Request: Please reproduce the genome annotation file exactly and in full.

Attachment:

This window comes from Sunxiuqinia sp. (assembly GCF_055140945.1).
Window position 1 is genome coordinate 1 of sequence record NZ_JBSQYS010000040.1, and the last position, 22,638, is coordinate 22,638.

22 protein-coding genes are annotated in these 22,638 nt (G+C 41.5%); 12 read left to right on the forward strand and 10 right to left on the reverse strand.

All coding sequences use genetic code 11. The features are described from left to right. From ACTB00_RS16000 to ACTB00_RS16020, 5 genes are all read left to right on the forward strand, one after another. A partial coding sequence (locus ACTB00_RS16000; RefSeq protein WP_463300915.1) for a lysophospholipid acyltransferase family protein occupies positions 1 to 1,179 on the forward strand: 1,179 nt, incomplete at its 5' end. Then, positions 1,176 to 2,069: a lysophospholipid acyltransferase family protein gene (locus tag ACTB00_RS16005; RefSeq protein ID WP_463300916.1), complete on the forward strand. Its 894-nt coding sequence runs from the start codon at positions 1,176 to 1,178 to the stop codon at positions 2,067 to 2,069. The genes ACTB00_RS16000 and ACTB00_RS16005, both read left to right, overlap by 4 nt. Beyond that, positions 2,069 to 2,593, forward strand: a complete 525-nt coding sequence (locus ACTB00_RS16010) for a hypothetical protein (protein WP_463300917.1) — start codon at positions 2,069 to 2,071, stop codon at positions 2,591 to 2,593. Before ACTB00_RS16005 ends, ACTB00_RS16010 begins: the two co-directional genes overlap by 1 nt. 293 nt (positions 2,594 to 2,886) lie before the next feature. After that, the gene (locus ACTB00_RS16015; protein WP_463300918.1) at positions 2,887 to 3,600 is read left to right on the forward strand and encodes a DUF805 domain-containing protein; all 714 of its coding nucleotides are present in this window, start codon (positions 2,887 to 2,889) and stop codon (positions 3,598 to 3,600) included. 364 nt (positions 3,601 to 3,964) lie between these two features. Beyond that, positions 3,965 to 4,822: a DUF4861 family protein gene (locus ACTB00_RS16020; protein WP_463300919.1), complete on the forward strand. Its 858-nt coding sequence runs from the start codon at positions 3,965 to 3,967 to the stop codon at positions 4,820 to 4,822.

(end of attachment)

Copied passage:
This window comes from Sunxiuqinia sp. (assembly GCF_055140945.1).
Window position 1 is genome coordinate 1 of sequence record NZ_JBSQYS010000040.1, and the last position, 22,638, is coordinate 22,638.

22 protein-coding genes are annotated in these 22,638 nt (G+C 41.5%); 12 read left to right on the forward strand and 10 right to left on the reverse strand.

All coding sequences use genetic code 11. The features are described from left to right. From ACTB00_RS16000 to ACTB00_RS16020, 5 genes are all read left to right on the forward strand, one after another. A partial coding sequence (locus ACTB00_RS16000; RefSeq protein WP_463300915.1) for a lysophospholipid acyltransferase family protein occupies positions 1 to 1,179 on the forward strand: 1,179 nt, incomplete at its 5' end. Then, positions 1,176 to 2,069: a lysophospholipid acyltransferase family protein gene (locus tag ACTB00_RS16005; RefSeq protein ID WP_463300916.1), complete on the forward strand. Its 894-nt coding sequence runs from the start codon at positions 1,176 to 1,178 to the stop codon at positions 2,067 to 2,069. The genes ACTB00_RS16000 and ACTB00_RS16005, both read left to right, overlap by 4 nt. Beyond that, positions 2,069 to 2,593, forward strand: a complete 525-nt coding sequence (locus ACTB00_RS16010) for a hypothetical protein (protein WP_463300917.1) — start codon at positions 2,069 to 2,071, stop codon at positions 2,591 to 2,593. Before ACTB00_RS16005 ends, ACTB00_RS16010 begins: the two co-directional genes overlap by 1 nt. 293 nt (positions 2,594 to 2,886) lie before the next feature. After that, the gene (locus ACTB00_RS16015; protein WP_463300918.1) at positions 2,887 to 3,600 is read left to right on the forward strand and encodes a DUF805 domain-containing protein; all 714 of its coding nucleotides are present in this window, start codon (positions 2,887 to 2,889) and stop codon (positions 3,598 to 3,600) included. 364 nt (positions 3,601 to 3,964) lie between these two features. Beyond that, positions 3,965 to 4,822: a DUF4861 family protein gene (locus ACTB00_RS16020; protein WP_463300919.1), complete on the forward strand. Its 858-nt coding sequence runs from the start codon at positions 3,965 to 3,967 to the stop codon at positions 4,820 to 4,822.